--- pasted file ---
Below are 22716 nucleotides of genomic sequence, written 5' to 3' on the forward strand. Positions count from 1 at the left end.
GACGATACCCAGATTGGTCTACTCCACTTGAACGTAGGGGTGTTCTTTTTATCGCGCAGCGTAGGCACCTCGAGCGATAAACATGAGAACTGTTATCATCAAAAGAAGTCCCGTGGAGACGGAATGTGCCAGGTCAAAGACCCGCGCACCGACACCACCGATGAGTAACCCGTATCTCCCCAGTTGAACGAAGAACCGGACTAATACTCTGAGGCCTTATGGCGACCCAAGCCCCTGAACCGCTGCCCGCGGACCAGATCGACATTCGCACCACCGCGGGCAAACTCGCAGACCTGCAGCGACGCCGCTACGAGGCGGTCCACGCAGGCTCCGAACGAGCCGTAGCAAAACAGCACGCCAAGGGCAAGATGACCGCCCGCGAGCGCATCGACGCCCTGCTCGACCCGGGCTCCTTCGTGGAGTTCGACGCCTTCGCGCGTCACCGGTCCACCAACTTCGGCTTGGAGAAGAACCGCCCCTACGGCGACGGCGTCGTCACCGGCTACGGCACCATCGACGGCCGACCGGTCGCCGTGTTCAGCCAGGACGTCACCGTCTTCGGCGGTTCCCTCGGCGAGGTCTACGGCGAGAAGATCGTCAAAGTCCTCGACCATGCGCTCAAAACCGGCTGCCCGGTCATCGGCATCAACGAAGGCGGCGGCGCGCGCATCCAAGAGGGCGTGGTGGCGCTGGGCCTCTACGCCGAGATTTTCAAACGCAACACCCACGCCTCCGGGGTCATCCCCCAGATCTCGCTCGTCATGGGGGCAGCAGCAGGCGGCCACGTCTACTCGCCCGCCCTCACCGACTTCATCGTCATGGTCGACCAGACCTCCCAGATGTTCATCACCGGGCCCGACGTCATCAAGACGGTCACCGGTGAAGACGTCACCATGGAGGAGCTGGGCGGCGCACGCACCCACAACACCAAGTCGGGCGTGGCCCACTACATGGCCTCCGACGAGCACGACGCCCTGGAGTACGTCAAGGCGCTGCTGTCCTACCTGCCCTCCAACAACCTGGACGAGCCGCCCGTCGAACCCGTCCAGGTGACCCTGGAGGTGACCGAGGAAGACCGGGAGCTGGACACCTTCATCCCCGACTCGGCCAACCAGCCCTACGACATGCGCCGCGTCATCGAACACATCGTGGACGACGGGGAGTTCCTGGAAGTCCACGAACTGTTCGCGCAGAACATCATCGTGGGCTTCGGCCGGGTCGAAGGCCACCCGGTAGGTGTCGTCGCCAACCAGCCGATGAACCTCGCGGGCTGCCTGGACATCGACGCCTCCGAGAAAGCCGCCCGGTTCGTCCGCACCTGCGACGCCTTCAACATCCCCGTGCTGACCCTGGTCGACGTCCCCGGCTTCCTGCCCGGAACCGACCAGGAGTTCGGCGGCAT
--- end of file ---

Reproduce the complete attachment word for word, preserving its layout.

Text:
Below are 22716 nucleotides of genomic sequence, written 5' to 3' on the forward strand. Positions count from 1 at the left end.
GACGATACCCAGATTGGTCTACTCCACTTGAACGTAGGGGTGTTCTTTTTATCGCGCAGCGTAGGCACCTCGAGCGATAAACATGAGAACTGTTATCATCAAAAGAAGTCCCGTGGAGACGGAATGTGCCAGGTCAAAGACCCGCGCACCGACACCACCGATGAGTAACCCGTATCTCCCCAGTTGAACGAAGAACCGGACTAATACTCTGAGGCCTTATGGCGACCCAAGCCCCTGAACCGCTGCCCGCGGACCAGATCGACATTCGCACCACCGCGGGCAAACTCGCAGACCTGCAGCGACGCCGCTACGAGGCGGTCCACGCAGGCTCCGAACGAGCCGTAGCAAAACAGCACGCCAAGGGCAAGATGACCGCCCGCGAGCGCATCGACGCCCTGCTCGACCCGGGCTCCTTCGTGGAGTTCGACGCCTTCGCGCGTCACCGGTCCACCAACTTCGGCTTGGAGAAGAACCGCCCCTACGGCGACGGCGTCGTCACCGGCTACGGCACCATCGACGGCCGACCGGTCGCCGTGTTCAGCCAGGACGTCACCGTCTTCGGCGGTTCCCTCGGCGAGGTCTACGGCGAGAAGATCGTCAAAGTCCTCGACCATGCGCTCAAAACCGGCTGCCCGGTCATCGGCATCAACGAAGGCGGCGGCGCGCGCATCCAAGAGGGCGTGGTGGCGCTGGGCCTCTACGCCGAGATTTTCAAACGCAACACCCACGCCTCCGGGGTCATCCCCCAGATCTCGCTCGTCATGGGGGCAGCAGCAGGCGGCCACGTCTACTCGCCCGCCCTCACCGACTTCATCGTCATGGTCGACCAGACCTCCCAGATGTTCATCACCGGGCCCGACGTCATCAAGACGGTCACCGGTGAAGACGTCACCATGGAGGAGCTGGGCGGCGCACGCACCCACAACACCAAGTCGGGCGTGGCCCACTACATGGCCTCCGACGAGCACGACGCCCTGGAGTACGTCAAGGCGCTGCTGTCCTACCTGCCCTCCAACAACCTGGACGAGCCGCCCGTCGAACCCGTCCAGGTGACCCTGGAGGTGACCGAGGAAGACCGGGAGCTGGACACCTTCATCCCCGACTCGGCCAACCAGCCCTACGACATGCGCCGCGTCATCGAACACATCGTGGACGACGGGGAGTTCCTGGAAGTCCACGAACTGTTCGCGCAGAACATCATCGTGGGCTTCGGCCGGGTCGAAGGCCACCCGGTAGGTGTCGTCGCCAACCAGCCGATGAACCTCGCGGGCTGCCTGGACATCGACGCCTCCGAGAAAGCCGCCCGGTTCGTCCGCACCTGCGACGCCTTCAACATCCCCGTGCTGACCCTGGTCGACGTCCCCGGCTTCCTGCCCGGAACCGACCAGGAGTTCGGCGGCAT